Taming Riyadh’s religious policeSaudi Arabia looks to the future by curbing the mutawaeen, writes Najah Al-Osaimi
Selling beer with too much frothWhy do business people use language in such an impenetrable way?
Dadaab refugee campOn May 6 the Kenyan government announced that it planned to close all its refugee camps including Dadaab, the world’s largest, with 600,000 residents, by May next year.
Spinsters and securityJane Kinninmont on Egypt’s recurring anxieties over unmarried women
Name CzechMichael Binyon on the challenges of renaming a country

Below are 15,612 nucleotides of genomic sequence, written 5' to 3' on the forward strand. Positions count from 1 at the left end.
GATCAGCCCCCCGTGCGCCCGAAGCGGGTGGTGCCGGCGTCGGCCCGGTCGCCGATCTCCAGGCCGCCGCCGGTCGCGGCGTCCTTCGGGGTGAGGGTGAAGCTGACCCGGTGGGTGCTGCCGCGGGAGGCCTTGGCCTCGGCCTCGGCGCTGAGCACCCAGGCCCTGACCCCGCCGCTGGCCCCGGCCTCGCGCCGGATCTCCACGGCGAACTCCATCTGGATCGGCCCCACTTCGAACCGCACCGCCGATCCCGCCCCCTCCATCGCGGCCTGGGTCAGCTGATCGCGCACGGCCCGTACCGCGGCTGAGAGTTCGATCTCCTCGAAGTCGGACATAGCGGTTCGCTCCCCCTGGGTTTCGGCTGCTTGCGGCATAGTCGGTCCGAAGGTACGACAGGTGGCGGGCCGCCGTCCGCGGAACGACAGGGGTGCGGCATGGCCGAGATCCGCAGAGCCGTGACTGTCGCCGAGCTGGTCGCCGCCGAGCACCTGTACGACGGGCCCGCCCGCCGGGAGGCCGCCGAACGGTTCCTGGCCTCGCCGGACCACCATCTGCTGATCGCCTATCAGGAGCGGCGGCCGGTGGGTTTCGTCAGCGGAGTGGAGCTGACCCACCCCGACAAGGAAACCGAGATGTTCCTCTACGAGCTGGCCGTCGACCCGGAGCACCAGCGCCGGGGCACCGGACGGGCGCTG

Kazakhstan gets twitchyBacklash to land reform makes regime stop and think, writes Alex Nice
Groupthink is depriving the West of visionNik Gowing and Chris Langdon reveal disturbing details from their research project into how people at the top struggle to cope In a digital age which throws up surprises
Tom Fletcher: Diplomacy in the digital ageThe techno-optimist and leader of a review into the future of the Foreign Office shares his views on diplomacy in the digital age with Alan Philps
Obama’s tweet meisterPhilip Seib on the shortcomings of the White House’s spin machine
Assad's 'starve or kneel' policyOn the morning of May 12 people in the besieged town of Daraya south of Damascus heard that an aid convoy was heading their way with supplies of food and medicine, the first during the three years they have been encircled by the Syrian army. Since the closure of a smuggling route into Daraya, signs of severe malnutrition have multiplied.